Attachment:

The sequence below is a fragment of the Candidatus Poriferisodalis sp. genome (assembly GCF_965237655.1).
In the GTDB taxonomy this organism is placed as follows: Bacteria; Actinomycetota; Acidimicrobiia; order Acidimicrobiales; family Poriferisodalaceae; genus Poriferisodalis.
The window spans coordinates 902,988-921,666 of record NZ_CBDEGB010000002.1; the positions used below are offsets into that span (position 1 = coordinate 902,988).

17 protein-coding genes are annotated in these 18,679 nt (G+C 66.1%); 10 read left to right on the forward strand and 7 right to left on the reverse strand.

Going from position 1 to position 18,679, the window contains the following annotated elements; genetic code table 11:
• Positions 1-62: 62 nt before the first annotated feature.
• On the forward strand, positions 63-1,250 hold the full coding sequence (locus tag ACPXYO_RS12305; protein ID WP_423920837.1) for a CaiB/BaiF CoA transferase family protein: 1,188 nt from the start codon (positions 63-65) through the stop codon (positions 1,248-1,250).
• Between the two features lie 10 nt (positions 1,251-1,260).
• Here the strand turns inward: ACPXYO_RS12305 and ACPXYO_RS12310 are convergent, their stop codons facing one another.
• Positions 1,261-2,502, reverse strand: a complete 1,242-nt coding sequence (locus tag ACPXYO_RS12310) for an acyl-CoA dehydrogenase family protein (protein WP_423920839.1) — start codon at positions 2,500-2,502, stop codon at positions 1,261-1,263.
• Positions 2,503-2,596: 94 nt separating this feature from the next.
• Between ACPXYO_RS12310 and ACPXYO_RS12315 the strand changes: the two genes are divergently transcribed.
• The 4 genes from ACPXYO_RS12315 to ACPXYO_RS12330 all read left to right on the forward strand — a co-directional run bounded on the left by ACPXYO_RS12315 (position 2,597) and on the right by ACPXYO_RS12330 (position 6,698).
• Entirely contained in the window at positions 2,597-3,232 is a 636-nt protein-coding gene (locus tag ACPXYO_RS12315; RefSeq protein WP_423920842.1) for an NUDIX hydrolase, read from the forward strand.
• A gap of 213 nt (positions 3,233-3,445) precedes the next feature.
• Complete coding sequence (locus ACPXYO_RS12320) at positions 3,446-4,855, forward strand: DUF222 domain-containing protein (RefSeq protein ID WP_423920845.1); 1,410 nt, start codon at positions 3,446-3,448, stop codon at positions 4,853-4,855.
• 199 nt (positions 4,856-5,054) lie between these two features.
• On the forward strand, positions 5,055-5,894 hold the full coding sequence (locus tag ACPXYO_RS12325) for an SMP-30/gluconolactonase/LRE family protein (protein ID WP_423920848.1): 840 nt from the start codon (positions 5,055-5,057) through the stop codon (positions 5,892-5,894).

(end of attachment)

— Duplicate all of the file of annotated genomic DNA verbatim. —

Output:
The sequence below is a fragment of the Candidatus Poriferisodalis sp. genome (assembly GCF_965237655.1).
In the GTDB taxonomy this organism is placed as follows: Bacteria; Actinomycetota; Acidimicrobiia; order Acidimicrobiales; family Poriferisodalaceae; genus Poriferisodalis.
The window spans coordinates 902,988-921,666 of record NZ_CBDEGB010000002.1; the positions used below are offsets into that span (position 1 = coordinate 902,988).

17 protein-coding genes are annotated in these 18,679 nt (G+C 66.1%); 10 read left to right on the forward strand and 7 right to left on the reverse strand.

Going from position 1 to position 18,679, the window contains the following annotated elements; genetic code table 11:
• Positions 1-62: 62 nt before the first annotated feature.
• On the forward strand, positions 63-1,250 hold the full coding sequence (locus tag ACPXYO_RS12305; protein ID WP_423920837.1) for a CaiB/BaiF CoA transferase family protein: 1,188 nt from the start codon (positions 63-65) through the stop codon (positions 1,248-1,250).
• Between the two features lie 10 nt (positions 1,251-1,260).
• Here the strand turns inward: ACPXYO_RS12305 and ACPXYO_RS12310 are convergent, their stop codons facing one another.
• Positions 1,261-2,502, reverse strand: a complete 1,242-nt coding sequence (locus tag ACPXYO_RS12310) for an acyl-CoA dehydrogenase family protein (protein WP_423920839.1) — start codon at positions 2,500-2,502, stop codon at positions 1,261-1,263.
• Positions 2,503-2,596: 94 nt separating this feature from the next.
• Between ACPXYO_RS12310 and ACPXYO_RS12315 the strand changes: the two genes are divergently transcribed.
• The 4 genes from ACPXYO_RS12315 to ACPXYO_RS12330 all read left to right on the forward strand — a co-directional run bounded on the left by ACPXYO_RS12315 (position 2,597) and on the right by ACPXYO_RS12330 (position 6,698).
• Entirely contained in the window at positions 2,597-3,232 is a 636-nt protein-coding gene (locus tag ACPXYO_RS12315; RefSeq protein WP_423920842.1) for an NUDIX hydrolase, read from the forward strand.
• A gap of 213 nt (positions 3,233-3,445) precedes the next feature.
• Complete coding sequence (locus ACPXYO_RS12320) at positions 3,446-4,855, forward strand: DUF222 domain-containing protein (RefSeq protein ID WP_423920845.1); 1,410 nt, start codon at positions 3,446-3,448, stop codon at positions 4,853-4,855.
• 199 nt (positions 4,856-5,054) lie between these two features.
• On the forward strand, positions 5,055-5,894 hold the full coding sequence (locus tag ACPXYO_RS12325) for an SMP-30/gluconolactonase/LRE family protein (protein ID WP_423920848.1): 840 nt from the start codon (positions 5,055-5,057) through the stop codon (positions 5,892-5,894).